NON FICTION-NOVEMBER WEEK 3 HOSTED BY
You can share 3 or more books on a single topic that you’ve read and can recommend (be the expert); you can put the call out for good nonfiction on a specific topic that you’ve been dying to read (ask the expert); or you can create your own list of books on a topic that you’d like to read (become the expert).
I make no claim to being expert at anything. But I am increasingly concerned about how fragile our freedoms are and how easily they can be taken away from us. This seems a good time to celebrate books that tackle tyrannical regimes.
Here are three learned books that to consult on that very topic.
The polish poet Czeslaw Milosz says in his note to his own book: The Captive Mind (Penguin Modern Classics, 1953)
“It’s subject is the vulnerability of the twentieth century mind to seduction by socio-political doctrines and its readiness to accept totalitarian terror for the sake of a hypothetic future.”
Or to put it another way. How did Stalin get away with it? How did the nazis? The century may have changed but the ideas and concerns haven’t – only the methods used by oppressors change not the fundamental intent. It has yet to be seen whether the West is currently moving towards totalitarianism.
Edward Snowden’s book Permanent Record which I am currently reading deals with a digital reign of terror, mass surveillance, bulk data collection and data storage currently being perpetrated on millions and tens of millions of global citizens. All in contravention of the US constitution. Yet congress knowing this finds itself unable to unwilling to act. Full review will be posted shortly.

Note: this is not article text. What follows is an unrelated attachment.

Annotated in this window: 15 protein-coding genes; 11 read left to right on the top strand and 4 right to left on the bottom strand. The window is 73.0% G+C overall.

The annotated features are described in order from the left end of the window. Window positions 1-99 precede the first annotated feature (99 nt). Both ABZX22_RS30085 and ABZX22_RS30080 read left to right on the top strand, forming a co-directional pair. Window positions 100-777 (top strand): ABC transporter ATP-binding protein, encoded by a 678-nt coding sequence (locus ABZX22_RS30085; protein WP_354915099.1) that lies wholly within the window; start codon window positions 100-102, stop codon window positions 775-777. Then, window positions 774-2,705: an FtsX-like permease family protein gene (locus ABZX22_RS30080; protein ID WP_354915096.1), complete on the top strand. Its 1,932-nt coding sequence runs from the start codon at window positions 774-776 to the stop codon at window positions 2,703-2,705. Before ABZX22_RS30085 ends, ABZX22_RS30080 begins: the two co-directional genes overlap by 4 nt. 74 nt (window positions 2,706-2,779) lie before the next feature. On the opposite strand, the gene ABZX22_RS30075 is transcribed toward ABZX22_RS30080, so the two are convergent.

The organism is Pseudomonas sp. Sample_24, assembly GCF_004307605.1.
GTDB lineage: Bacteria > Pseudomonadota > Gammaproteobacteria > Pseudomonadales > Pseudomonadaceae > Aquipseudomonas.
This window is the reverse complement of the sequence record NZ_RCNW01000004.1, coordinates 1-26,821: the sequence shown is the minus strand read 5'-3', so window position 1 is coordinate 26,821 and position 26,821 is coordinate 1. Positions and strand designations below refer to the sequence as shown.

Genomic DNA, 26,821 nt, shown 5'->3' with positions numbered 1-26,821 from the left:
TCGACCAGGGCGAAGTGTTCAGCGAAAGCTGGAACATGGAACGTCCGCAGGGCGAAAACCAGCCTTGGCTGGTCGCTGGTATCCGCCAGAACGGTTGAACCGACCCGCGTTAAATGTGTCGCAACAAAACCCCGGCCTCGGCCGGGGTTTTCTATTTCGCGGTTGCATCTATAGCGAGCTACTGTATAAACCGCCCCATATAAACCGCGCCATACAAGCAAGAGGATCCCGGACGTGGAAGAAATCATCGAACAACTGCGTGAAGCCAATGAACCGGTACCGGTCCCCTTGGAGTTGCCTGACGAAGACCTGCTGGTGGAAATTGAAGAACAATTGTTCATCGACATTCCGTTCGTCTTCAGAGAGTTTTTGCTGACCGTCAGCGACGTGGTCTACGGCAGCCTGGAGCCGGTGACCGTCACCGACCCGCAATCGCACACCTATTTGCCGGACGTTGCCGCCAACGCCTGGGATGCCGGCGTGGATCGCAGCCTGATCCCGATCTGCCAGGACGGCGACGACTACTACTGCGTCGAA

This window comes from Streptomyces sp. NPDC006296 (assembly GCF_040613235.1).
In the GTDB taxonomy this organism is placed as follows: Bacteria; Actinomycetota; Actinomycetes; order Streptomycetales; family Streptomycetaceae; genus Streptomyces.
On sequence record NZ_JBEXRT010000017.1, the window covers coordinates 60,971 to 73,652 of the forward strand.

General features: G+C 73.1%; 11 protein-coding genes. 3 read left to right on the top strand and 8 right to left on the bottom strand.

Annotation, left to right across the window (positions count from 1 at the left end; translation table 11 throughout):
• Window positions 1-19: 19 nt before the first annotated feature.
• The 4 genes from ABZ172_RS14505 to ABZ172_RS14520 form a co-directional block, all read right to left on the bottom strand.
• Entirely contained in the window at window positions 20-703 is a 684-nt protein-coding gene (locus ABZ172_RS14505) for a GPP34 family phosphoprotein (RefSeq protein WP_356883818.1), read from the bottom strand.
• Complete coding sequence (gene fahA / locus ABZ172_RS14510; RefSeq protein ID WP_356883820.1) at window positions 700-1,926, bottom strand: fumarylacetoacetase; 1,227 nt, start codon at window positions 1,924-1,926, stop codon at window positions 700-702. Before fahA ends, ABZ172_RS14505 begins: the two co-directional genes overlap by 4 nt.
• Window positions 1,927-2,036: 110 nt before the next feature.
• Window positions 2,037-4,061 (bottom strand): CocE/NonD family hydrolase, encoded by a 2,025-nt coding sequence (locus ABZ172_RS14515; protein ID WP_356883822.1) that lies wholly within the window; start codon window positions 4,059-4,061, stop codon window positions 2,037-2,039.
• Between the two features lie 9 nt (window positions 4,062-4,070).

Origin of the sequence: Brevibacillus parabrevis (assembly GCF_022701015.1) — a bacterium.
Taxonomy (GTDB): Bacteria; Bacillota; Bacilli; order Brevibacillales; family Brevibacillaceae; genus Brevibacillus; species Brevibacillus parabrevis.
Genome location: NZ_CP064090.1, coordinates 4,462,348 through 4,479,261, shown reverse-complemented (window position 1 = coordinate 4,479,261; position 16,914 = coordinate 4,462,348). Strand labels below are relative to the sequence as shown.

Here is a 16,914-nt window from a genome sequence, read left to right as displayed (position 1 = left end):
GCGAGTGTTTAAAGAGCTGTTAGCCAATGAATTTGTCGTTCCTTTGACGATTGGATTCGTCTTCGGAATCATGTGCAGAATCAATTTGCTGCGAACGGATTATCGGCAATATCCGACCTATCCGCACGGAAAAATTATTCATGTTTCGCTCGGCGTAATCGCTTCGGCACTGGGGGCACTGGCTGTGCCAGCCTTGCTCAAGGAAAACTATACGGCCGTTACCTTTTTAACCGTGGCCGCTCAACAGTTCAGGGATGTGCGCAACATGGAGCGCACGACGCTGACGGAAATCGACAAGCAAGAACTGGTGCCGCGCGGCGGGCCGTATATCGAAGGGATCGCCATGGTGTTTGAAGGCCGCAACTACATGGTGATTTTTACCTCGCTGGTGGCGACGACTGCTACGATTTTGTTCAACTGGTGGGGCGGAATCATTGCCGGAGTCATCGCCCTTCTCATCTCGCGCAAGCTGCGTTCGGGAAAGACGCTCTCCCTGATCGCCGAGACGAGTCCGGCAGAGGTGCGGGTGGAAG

And belief in a better way – A Forum for Peace: Daisaku Ikeda’s Proposals to the UN Ed. Olivier Urbain, I.B. Tauris & Co. Ltd. 2014
Buddhist Philosopher and President of the Soka Gakkai International (SGI) Daisaku Ikeda has written Peace Proposals to the United Nations every year since 1983 focusing on areas of great importance and relevance to our modern world.
This book is a collection of Peace Proposals on such topics as climate change, global poverty, health, human rights and nuclear abolition.
Ikeda states: As a Buddhist I deeply believe that no individual can experience true happiness or tranquility until we turn humankind away from its obsession with war.”
With the intro post hosted by Julz and Julz Reads and the fiction/nonfiction pairing hosted by Sarah of Sarah’s Book Shelves. And don’t miss the next two weeks discussion either, coming from co-hosts Rennie at What’s Nonfiction and Leanne at Shelf Aware.